The last six bits of ZERO denote the length of the register, the last 14 bits of XZERO denote the length of the continuous register, the last two bits of VAL denote the length of the register, and VVVVVV denote the value of the register. Relevant information of the three opcodes can be obtained through these features.

#define HLL_SPARSE_ZERO_LEN(p) (((*(p)) & 0x3f)+1)
#define HLL_SPARSE_XZERO_LEN(p) (((((*(p)) & 0x3f) << 8) | (*((p)+1)))+1)
#define HLL_SPARSE_VAL_VALUE(p) ((((*(p)) >> 2) & 0x1f)+1)
#define HLL_SPARSE_VAL_LEN(p) (((*(p)) & 0x3)+1)

The last two bits of VAL opcode are the register length, and the middle five bits VVVVVV are the register value. Therefore, the code for setting VAL and length len of VAL opcode is as follows:

#define HLL_SPARSE_VAL_SET(p,val,len) do { \
    *(p) = (((val)-1)<<2|((len)-1))|HLL_SPARSE_VAL_BIT; \
} while(0)

The rest of setting the length of ZERO and XZERO is also based on this principle:

#define HLL_SPARSE_ZERO_SET(p,len) do { \
    *(p) = (len)-1; \
} while(0)
#define HLL_SPARSE_XZERO_SET(p,len) do { \
    int _l = (len)-1; \
    *(p) = (_l>>8) | HLL_SPARSE_XZERO_BIT; \
    *((p)+1) = (_l&0xff); \
} while(0)

4.2.3. Correlation function

HLL uses a general hash algorithm, which can be used on different computer architectures. It will not be described here, but the implementation algorithm of HLL will be focused on in this paper. ADD

HLL can only be counted by adding data. Redis implements two types of ADD, which are respectively applied to dense and sparse.

(1) hllPatLen

Both forms require a function to count the position of the first 1 in the hash value of the data.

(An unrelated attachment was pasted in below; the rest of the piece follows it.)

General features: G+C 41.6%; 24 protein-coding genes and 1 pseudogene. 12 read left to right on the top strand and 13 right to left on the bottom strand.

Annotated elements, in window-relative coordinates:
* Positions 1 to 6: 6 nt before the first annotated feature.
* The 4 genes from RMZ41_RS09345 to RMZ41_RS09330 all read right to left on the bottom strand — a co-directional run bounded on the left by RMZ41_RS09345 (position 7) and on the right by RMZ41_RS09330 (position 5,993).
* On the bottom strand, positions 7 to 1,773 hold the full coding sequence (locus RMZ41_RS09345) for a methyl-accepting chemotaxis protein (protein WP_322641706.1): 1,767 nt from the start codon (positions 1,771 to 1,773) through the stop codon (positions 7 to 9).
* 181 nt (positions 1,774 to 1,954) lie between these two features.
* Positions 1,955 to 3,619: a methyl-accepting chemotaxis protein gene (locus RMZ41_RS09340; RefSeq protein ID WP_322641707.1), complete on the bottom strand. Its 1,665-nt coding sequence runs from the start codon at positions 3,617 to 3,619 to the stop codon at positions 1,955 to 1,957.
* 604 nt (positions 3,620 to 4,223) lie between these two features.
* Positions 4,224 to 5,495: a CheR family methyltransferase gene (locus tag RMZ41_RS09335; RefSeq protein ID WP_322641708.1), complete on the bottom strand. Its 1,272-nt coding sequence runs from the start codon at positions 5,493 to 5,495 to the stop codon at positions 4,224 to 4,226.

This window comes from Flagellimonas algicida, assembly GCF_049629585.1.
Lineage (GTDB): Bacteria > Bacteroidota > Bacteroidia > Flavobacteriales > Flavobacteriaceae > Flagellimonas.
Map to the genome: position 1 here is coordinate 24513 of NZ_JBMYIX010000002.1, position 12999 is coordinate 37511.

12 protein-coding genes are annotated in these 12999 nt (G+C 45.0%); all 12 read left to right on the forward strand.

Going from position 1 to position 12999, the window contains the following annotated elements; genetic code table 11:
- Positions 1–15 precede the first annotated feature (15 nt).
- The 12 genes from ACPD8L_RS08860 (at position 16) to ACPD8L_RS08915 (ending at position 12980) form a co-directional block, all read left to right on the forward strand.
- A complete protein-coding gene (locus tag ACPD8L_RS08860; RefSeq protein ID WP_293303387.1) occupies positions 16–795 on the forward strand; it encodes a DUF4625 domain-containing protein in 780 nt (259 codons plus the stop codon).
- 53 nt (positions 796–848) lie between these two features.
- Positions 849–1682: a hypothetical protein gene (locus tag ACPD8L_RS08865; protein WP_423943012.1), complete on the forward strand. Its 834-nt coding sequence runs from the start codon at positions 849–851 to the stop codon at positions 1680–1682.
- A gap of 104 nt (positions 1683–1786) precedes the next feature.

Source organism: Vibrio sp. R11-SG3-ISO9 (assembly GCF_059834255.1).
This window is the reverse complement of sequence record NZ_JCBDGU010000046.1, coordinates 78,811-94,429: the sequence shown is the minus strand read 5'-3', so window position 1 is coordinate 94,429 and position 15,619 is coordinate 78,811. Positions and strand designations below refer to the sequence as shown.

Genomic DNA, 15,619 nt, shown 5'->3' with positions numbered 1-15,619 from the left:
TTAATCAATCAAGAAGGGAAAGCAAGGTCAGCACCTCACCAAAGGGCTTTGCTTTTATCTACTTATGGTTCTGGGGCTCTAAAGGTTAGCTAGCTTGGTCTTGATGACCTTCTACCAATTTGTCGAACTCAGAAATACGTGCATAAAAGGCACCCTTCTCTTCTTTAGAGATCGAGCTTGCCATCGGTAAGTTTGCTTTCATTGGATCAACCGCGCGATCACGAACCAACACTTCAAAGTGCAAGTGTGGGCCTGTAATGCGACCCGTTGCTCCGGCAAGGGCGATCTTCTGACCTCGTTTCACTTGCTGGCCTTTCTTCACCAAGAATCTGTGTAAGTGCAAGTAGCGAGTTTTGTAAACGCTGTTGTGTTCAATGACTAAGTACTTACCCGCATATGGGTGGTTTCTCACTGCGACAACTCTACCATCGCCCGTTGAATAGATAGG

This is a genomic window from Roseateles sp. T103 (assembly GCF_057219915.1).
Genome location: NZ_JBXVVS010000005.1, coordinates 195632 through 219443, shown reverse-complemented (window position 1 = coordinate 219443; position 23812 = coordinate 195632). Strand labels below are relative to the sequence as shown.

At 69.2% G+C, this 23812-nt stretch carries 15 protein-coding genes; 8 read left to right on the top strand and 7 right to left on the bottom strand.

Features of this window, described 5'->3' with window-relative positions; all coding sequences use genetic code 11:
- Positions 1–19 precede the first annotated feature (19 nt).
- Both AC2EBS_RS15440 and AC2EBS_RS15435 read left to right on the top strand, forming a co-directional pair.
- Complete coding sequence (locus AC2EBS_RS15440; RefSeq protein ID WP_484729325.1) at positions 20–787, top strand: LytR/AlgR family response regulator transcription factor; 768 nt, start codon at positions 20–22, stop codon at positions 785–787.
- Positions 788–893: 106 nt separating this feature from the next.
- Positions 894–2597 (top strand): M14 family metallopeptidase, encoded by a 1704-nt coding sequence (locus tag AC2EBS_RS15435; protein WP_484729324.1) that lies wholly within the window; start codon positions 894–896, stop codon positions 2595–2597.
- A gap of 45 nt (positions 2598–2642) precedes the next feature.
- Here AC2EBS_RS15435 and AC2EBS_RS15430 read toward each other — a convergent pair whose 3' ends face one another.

int hllPatLen(unsigned char *ele, size_t elesize, long *regp) 

When a client appends a string to an HLL, this function returns the longest 0 fix of part of its hash substring, where the first 1 occurs, and then incrementing it.

The steps are as follows:

  1. Calculates the 64-bit hash value of the string element with the added HLL
  2. The hash value AND 0b0011 1111 are used to obtain the corresponding bucket index. The figure above corresponds to bucket number 13
  3. Then count the longest 0 infix from the 6th position: 5, and add it by one to find the position of the first 1

(2) hllAdd

/* Call hllDenseAdd() or hllSparseAdd() according to the HLL encoding. */
int hllAdd(robj *o, unsigned char *ele, size_t elesize)

All data to be added to the HLL is done through the HLLADD function.

The encoding of the HLLHDR referred to by o is different, calling HLLDenSeAdd or HLLSparseAdd, respectively.

    switch(hdr->encoding) {
    case HLL_DENSE: return hllDenseAdd(hdr->registers,ele,elesize);
    case HLL_SPARSE: return hllSparseAdd(o,ele,elesize);
    default: return -1; /* Invalid representation. */

(3) hllDenseAdd